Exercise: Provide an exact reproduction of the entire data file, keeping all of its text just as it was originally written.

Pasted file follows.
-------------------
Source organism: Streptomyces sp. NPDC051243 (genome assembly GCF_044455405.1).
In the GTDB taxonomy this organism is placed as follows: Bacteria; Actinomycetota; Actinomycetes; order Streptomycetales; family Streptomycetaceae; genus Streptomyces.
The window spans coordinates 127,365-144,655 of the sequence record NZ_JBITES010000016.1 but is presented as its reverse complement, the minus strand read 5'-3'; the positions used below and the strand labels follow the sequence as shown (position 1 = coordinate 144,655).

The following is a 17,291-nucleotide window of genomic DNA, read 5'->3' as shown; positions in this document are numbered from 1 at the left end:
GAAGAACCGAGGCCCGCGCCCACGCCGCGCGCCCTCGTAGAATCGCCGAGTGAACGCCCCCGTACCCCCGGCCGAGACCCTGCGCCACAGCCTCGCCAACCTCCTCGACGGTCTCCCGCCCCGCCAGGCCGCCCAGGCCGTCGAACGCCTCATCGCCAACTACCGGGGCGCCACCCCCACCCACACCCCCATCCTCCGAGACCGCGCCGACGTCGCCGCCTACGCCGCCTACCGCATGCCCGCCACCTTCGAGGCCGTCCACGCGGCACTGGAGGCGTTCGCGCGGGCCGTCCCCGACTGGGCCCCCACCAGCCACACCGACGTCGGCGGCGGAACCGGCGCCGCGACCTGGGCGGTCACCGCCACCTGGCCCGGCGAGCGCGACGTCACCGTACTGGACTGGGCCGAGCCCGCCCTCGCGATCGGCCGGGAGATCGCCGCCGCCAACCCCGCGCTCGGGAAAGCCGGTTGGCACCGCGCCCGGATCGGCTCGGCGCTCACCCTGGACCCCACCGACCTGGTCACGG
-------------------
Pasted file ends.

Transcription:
Source organism: Streptomyces sp. NPDC051243 (genome assembly GCF_044455405.1).
In the GTDB taxonomy this organism is placed as follows: Bacteria; Actinomycetota; Actinomycetes; order Streptomycetales; family Streptomycetaceae; genus Streptomyces.
The window spans coordinates 127,365-144,655 of the sequence record NZ_JBITES010000016.1 but is presented as its reverse complement, the minus strand read 5'-3'; the positions used below and the strand labels follow the sequence as shown (position 1 = coordinate 144,655).

The following is a 17,291-nucleotide window of genomic DNA, read 5'->3' as shown; positions in this document are numbered from 1 at the left end:
GAAGAACCGAGGCCCGCGCCCACGCCGCGCGCCCTCGTAGAATCGCCGAGTGAACGCCCCCGTACCCCCGGCCGAGACCCTGCGCCACAGCCTCGCCAACCTCCTCGACGGTCTCCCGCCCCGCCAGGCCGCCCAGGCCGTCGAACGCCTCATCGCCAACTACCGGGGCGCCACCCCCACCCACACCCCCATCCTCCGAGACCGCGCCGACGTCGCCGCCTACGCCGCCTACCGCATGCCCGCCACCTTCGAGGCCGTCCACGCGGCACTGGAGGCGTTCGCGCGGGCCGTCCCCGACTGGGCCCCCACCAGCCACACCGACGTCGGCGGCGGAACCGGCGCCGCGACCTGGGCGGTCACCGCCACCTGGCCCGGCGAGCGCGACGTCACCGTACTGGACTGGGCCGAGCCCGCCCTCGCGATCGGCCGGGAGATCGCCGCCGCCAACCCCGCGCTCGGGAAAGCCGGTTGGCACCGCGCCCGGATCGGCTCGGCGCTCACCCTGGACCCCACCGACCTGGTCACGG